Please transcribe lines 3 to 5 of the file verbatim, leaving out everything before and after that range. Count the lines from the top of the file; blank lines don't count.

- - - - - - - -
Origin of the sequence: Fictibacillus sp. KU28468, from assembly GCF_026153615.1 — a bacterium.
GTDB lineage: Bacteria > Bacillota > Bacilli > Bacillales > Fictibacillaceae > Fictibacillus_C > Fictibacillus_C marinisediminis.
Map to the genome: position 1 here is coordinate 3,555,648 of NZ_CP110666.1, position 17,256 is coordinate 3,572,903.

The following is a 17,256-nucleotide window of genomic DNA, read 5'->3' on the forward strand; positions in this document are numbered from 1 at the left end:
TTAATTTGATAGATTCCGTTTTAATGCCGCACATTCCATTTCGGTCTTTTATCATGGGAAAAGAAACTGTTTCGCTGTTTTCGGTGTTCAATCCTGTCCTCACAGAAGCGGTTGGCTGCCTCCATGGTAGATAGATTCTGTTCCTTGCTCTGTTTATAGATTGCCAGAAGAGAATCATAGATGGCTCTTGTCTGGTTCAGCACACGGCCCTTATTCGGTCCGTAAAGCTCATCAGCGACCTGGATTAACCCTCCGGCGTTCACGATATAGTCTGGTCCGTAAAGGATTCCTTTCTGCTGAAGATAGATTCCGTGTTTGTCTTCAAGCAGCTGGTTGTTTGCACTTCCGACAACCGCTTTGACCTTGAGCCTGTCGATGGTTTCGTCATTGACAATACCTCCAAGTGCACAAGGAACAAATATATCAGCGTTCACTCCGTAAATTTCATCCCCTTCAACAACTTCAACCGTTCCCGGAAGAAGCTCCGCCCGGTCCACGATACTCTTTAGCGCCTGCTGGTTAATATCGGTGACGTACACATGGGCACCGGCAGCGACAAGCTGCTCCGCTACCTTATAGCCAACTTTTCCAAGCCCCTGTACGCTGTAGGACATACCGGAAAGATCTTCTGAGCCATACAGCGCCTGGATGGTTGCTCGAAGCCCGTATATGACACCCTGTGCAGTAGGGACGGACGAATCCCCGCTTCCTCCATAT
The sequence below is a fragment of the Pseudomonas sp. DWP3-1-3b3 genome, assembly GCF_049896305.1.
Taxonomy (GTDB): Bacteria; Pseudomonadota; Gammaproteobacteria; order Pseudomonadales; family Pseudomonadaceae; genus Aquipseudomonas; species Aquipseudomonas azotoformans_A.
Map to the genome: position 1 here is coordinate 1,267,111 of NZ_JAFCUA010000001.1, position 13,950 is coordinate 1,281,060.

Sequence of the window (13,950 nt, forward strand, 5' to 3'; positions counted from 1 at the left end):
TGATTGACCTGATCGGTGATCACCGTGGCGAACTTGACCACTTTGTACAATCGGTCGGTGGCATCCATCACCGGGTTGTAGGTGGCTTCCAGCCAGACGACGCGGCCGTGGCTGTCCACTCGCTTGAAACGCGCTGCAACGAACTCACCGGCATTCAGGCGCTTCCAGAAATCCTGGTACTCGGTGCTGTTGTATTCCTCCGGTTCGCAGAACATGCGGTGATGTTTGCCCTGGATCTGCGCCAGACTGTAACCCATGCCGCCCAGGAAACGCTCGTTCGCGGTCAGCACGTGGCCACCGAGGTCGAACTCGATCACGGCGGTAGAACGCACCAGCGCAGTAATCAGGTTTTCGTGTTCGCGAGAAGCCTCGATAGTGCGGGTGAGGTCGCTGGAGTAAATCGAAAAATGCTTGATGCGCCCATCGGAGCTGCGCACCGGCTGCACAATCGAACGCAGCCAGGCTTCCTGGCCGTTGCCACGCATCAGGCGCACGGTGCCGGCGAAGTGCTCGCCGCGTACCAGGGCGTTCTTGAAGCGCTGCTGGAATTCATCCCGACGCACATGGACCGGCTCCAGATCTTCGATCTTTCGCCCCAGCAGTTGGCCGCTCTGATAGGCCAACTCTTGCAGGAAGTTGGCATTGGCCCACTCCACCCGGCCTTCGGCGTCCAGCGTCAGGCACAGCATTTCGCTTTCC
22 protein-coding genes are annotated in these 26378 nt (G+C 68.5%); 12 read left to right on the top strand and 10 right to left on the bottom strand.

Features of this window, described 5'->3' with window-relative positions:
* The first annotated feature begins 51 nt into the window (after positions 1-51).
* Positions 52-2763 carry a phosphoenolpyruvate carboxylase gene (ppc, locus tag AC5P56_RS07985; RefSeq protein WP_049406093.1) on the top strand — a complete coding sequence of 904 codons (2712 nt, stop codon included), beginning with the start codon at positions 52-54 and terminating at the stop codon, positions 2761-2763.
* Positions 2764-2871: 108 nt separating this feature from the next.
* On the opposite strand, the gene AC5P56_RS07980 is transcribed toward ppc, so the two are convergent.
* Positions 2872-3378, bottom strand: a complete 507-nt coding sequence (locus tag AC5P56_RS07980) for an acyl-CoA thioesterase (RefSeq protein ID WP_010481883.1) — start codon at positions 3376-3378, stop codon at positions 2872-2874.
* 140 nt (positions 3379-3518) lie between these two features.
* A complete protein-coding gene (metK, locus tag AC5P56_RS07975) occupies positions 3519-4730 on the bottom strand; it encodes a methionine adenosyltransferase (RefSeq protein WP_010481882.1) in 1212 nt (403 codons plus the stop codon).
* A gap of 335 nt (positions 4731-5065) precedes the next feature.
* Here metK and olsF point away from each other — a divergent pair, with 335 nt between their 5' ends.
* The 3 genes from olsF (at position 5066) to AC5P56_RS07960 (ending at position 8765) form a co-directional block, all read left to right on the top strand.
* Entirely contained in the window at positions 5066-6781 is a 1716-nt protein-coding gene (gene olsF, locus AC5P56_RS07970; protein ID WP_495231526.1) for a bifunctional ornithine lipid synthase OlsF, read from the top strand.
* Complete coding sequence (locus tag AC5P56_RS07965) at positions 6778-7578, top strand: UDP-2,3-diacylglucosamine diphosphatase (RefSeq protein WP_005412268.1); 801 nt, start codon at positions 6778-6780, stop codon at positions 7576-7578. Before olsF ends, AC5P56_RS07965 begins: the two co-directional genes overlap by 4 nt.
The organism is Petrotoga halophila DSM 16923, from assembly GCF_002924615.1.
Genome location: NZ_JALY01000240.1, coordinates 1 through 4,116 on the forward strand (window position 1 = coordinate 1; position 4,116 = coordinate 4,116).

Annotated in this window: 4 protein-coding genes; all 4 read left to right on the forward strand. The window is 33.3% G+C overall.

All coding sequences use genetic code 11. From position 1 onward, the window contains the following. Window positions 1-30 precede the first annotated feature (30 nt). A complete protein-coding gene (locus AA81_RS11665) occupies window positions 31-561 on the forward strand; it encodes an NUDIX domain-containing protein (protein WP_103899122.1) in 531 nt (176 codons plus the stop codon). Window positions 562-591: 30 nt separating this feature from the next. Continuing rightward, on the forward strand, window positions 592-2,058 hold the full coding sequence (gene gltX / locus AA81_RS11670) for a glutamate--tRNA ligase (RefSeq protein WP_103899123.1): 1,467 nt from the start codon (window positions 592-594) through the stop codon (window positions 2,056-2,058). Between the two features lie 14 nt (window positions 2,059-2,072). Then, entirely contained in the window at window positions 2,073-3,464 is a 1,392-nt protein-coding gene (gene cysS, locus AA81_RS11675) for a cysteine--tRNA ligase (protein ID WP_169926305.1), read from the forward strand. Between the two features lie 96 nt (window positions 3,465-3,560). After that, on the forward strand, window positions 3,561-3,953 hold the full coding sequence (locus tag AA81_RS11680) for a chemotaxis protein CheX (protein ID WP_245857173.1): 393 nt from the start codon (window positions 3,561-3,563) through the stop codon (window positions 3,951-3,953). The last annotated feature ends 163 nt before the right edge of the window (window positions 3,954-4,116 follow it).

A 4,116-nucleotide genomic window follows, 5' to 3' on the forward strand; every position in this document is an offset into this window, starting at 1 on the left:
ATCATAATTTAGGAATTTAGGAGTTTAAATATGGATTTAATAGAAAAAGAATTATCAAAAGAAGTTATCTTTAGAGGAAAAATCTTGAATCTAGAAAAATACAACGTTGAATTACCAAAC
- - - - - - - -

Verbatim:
Map to the genome: position 1 here is coordinate 3,555,648 of NZ_CP110666.1, position 17,256 is coordinate 3,572,903.

The following is a 17,256-nucleotide window of genomic DNA, read 5'->3' on the forward strand; positions in this document are numbered from 1 at the left end:
TTAATTTGATAGATTCCGTTTTAATGCCGCACATTCCATTTCGGTCTTTTATCATGGGAAAAGAAACTGTTTCGCTGTTTTCGGTGTTCAATCCTGTCCTCACAGAAGCGGTTGGCTGCCTCCATGGTAGATAGATTCTGTTCCTTGCTCTGTTTATAGATTGCCAGAAGAGAATCATAGATGGCTCTTGTCTGGTTCAGCACACGGCCCTTATTCGGTCCGTAAAGCTCATCAGCGACCTGGATTAACCCTCCGGCGTTCACGATATAGTCTGGTCCGTAAAGGATTCCTTTCTGCTGAAGATAGATTCCGTGTTTGTCTTCAAGCAGCTGGTTGTTTGCACTTCCGACAACCGCTTTGACCTTGAGCCTGTCGATGGTTTCGTCATTGACAATACCTCCAAGTGCACAAGGAACAAATATATCAGCGTTCACTCCGTAAATTTCATCCCCTTCAACAACTTCAACCGTTCCCGGAAGAAGCTCCGCCCGGTCCACGATACTCTTTAGCGCCTGCTGGTTAATATCGGTGACGTACACATGGGCACCGGCAGCGACAAGCTGCTCCGCTACCTTATAGCCAACTTTTCCAAGCCCCTGTACGCTGTAGGACATACCGGAAAGATCTTCTGAGCCATACAGCGCCTGGATGGTTGCTCGAAGCCCGTATATGACACCCTGTGCAGTAGGGACGGACGAATCCCCGCTTCCTCCATAT